Tahoe’s South Shore should embrace its creative side (opinion)
Tribune Guest Columnist
Far too often, arts and culture are treated as merely a luxury, afterthought, or at best a byproduct of economic prosperity, something to be dealt with only after “more important issues.” But communities with thriving arts scenes did not stumble upon them by accident. The arts were proactively embraced from the beginning and seen as a pillar of economic planning — and as an avenue to solve those greater problems. This is a strategy that the South Shore should actively embrace.
Arts and culture will help to create a meaningful and attractive community identity that will encourage the influx of both year-round residents and tourists. While our recreation-based tourism economy has its merits, it is important to diversify. Creativity is not subject to the weather or the seasons, and arts-and-culture tourists will come all year.
Just what is an arts-and-culture tourist? According to a report by Americans for the Arts, these are “individuals or groups seeking out distinctive experiences focusing on visual and performing arts, architecture, cuisine and craft.” For tourism-based economies, these people are extremely important. The report continues by citing a 2013 study: “The appeal of the cultural tourist market is they typically spend more and stay longer than other types of U.S. travelers. The U.S. cultural traveler spends 60 percent more, approximately $1,319 per trip, compared with $820 for domestic leisure travelers.” A thriving example of this is Lake Tahoe Shakespeare Festival, which draws over 30,000 people annually. Why would we not seek to add these people to our tourism portfolio here in the South Shore?
The arts also give a voice to the marginalized and increase community and economic vitality. Arts education instills hope and confidence in a young person. It can inspire a passion for a career that they would not have otherwise realized is available to them. If they do not pursue a career in the arts, arts education will still encourage creative thinking and creative thinking leads to entrepreneurship. Thanks to evolving technology and initiatives like Tahoe Mountain Lab, South Shore is witnessing a steep rise in permanent residents making a living through self-employment. Artists are some of the original entrepreneurs, and a thriving creative economy will encourage those growing up here to stay and contribute rather than seek opportunity elsewhere.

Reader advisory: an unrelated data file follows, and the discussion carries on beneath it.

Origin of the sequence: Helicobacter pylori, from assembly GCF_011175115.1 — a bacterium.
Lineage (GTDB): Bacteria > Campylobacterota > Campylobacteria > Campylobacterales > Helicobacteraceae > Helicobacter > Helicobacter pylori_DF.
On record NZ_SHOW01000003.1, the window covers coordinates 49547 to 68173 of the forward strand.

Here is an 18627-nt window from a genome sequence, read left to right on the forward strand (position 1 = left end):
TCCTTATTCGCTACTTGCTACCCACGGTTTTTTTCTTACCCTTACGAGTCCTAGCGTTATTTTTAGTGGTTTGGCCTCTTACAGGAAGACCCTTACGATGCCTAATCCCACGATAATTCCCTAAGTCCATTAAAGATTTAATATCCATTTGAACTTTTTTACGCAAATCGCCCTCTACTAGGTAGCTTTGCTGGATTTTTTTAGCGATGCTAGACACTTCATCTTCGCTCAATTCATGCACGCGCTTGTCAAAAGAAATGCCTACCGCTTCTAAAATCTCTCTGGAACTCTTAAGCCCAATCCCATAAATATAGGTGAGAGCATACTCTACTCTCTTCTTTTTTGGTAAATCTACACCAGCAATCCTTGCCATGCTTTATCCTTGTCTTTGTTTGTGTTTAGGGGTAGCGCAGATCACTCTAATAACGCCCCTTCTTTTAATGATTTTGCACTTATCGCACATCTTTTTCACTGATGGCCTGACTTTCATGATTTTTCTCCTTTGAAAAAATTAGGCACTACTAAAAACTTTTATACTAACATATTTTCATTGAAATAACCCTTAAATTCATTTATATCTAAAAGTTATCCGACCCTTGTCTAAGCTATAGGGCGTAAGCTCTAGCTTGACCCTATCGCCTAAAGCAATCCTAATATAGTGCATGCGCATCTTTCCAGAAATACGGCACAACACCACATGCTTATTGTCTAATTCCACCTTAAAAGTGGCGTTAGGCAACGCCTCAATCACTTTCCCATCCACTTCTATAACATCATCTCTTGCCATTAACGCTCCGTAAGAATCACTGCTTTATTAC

Many are actively involved in the arts in the South Shore, including The Valhalla Boathouse Theater, theater and arts education at Lake Tahoe Community College and the high school, Tahoe Art League and Tahoe Arts Project, High Vibe Society Artisan Collective, Bona Fide Books and Tahoe Production House, as well as countless freelance artists, writers, photographers and musicians. And now there is a new group forming — called Tahoe Arts Alliance — with the goal of supporting and promoting all of the arts as a whole in the South Shore. But they can’t do it without the support of the community. It is important that individuals lend their voice on behalf of arts and culture for the benefit of all involved. A rising tide raises all ships.
Rae Matthews is the community engagement manager for Lake Tahoe Shakespeare Festival. She holds a B.A. in Theater Production and an M.A. in Cultural Studies. She also serves on the board of Valhalla Tahoe, where she directs theater for their annual Art, Music and Theater Festival. She lives in South Lake Tahoe with her husband Troy, and their corgi and calico.